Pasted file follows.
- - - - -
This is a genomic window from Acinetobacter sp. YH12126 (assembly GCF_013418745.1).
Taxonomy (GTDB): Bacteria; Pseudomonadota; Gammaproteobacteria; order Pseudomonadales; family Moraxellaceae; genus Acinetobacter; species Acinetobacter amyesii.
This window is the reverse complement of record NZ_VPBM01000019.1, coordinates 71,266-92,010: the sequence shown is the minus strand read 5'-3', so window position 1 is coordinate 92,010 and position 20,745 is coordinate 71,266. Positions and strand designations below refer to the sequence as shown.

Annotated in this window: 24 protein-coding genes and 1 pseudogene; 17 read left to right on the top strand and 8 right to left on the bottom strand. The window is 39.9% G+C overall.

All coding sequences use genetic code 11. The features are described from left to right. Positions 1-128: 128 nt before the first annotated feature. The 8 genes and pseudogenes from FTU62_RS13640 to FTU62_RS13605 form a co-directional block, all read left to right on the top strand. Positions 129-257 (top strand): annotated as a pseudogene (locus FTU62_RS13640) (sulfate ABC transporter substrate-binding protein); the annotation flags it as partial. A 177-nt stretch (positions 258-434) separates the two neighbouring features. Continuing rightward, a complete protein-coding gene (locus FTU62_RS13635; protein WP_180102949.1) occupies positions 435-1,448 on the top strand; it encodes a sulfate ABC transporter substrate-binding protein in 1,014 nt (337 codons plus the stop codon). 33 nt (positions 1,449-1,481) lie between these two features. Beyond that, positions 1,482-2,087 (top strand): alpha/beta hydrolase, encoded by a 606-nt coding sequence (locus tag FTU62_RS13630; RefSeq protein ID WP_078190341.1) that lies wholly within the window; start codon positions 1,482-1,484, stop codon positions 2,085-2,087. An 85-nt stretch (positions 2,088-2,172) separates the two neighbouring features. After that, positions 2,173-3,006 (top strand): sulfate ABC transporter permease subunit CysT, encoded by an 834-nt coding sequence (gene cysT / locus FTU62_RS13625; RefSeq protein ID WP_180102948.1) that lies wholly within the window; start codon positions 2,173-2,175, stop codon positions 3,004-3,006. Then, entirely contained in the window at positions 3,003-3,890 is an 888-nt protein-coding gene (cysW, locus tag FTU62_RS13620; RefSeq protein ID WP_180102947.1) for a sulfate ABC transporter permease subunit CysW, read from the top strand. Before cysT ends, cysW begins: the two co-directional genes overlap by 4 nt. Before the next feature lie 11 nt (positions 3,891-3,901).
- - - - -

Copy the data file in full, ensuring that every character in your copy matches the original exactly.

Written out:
This is a genomic window from Acinetobacter sp. YH12126 (assembly GCF_013418745.1).
Taxonomy (GTDB): Bacteria; Pseudomonadota; Gammaproteobacteria; order Pseudomonadales; family Moraxellaceae; genus Acinetobacter; species Acinetobacter amyesii.
This window is the reverse complement of record NZ_VPBM01000019.1, coordinates 71,266-92,010: the sequence shown is the minus strand read 5'-3', so window position 1 is coordinate 92,010 and position 20,745 is coordinate 71,266. Positions and strand designations below refer to the sequence as shown.

Annotated in this window: 24 protein-coding genes and 1 pseudogene; 17 read left to right on the top strand and 8 right to left on the bottom strand. The window is 39.9% G+C overall.

All coding sequences use genetic code 11. The features are described from left to right. Positions 1-128: 128 nt before the first annotated feature. The 8 genes and pseudogenes from FTU62_RS13640 to FTU62_RS13605 form a co-directional block, all read left to right on the top strand. Positions 129-257 (top strand): annotated as a pseudogene (locus FTU62_RS13640) (sulfate ABC transporter substrate-binding protein); the annotation flags it as partial. A 177-nt stretch (positions 258-434) separates the two neighbouring features. Continuing rightward, a complete protein-coding gene (locus FTU62_RS13635; protein WP_180102949.1) occupies positions 435-1,448 on the top strand; it encodes a sulfate ABC transporter substrate-binding protein in 1,014 nt (337 codons plus the stop codon). 33 nt (positions 1,449-1,481) lie between these two features. Beyond that, positions 1,482-2,087 (top strand): alpha/beta hydrolase, encoded by a 606-nt coding sequence (locus tag FTU62_RS13630; RefSeq protein ID WP_078190341.1) that lies wholly within the window; start codon positions 1,482-1,484, stop codon positions 2,085-2,087. An 85-nt stretch (positions 2,088-2,172) separates the two neighbouring features. After that, positions 2,173-3,006 (top strand): sulfate ABC transporter permease subunit CysT, encoded by an 834-nt coding sequence (gene cysT / locus FTU62_RS13625; RefSeq protein ID WP_180102948.1) that lies wholly within the window; start codon positions 2,173-2,175, stop codon positions 3,004-3,006. Then, entirely contained in the window at positions 3,003-3,890 is an 888-nt protein-coding gene (cysW, locus tag FTU62_RS13620; RefSeq protein ID WP_180102947.1) for a sulfate ABC transporter permease subunit CysW, read from the top strand. Before cysT ends, cysW begins: the two co-directional genes overlap by 4 nt. Before the next feature lie 11 nt (positions 3,891-3,901).